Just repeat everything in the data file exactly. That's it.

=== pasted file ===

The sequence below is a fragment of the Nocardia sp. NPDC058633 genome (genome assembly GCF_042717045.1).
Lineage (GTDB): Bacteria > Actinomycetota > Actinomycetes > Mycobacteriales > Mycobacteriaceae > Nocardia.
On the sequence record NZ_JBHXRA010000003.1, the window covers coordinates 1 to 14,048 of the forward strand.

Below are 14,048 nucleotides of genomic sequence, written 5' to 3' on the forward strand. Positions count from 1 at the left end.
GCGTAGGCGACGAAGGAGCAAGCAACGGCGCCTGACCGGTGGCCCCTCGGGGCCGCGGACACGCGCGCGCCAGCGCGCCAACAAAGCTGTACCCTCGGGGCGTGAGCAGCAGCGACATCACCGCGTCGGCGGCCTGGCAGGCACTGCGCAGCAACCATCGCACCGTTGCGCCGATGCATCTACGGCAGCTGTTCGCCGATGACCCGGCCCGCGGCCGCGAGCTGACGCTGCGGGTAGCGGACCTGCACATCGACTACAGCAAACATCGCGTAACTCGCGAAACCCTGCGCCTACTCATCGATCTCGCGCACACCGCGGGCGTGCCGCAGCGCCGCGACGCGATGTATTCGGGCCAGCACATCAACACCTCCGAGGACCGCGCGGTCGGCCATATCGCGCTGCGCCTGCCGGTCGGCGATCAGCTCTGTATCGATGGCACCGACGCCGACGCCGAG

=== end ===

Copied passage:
The sequence below is a fragment of the Nocardia sp. NPDC058633 genome (genome assembly GCF_042717045.1).
Lineage (GTDB): Bacteria > Actinomycetota > Actinomycetes > Mycobacteriales > Mycobacteriaceae > Nocardia.
On the sequence record NZ_JBHXRA010000003.1, the window covers coordinates 1 to 14,048 of the forward strand.

Below are 14,048 nucleotides of genomic sequence, written 5' to 3' on the forward strand. Positions count from 1 at the left end.
GCGTAGGCGACGAAGGAGCAAGCAACGGCGCCTGACCGGTGGCCCCTCGGGGCCGCGGACACGCGCGCGCCAGCGCGCCAACAAAGCTGTACCCTCGGGGCGTGAGCAGCAGCGACATCACCGCGTCGGCGGCCTGGCAGGCACTGCGCAGCAACCATCGCACCGTTGCGCCGATGCATCTACGGCAGCTGTTCGCCGATGACCCGGCCCGCGGCCGCGAGCTGACGCTGCGGGTAGCGGACCTGCACATCGACTACAGCAAACATCGCGTAACTCGCGAAACCCTGCGCCTACTCATCGATCTCGCGCACACCGCGGGCGTGCCGCAGCGCCGCGACGCGATGTATTCGGGCCAGCACATCAACACCTCCGAGGACCGCGCGGTCGGCCATATCGCGCTGCGCCTGCCGGTCGGCGATCAGCTCTGTATCGATGGCACCGACGCCGACGCCGAG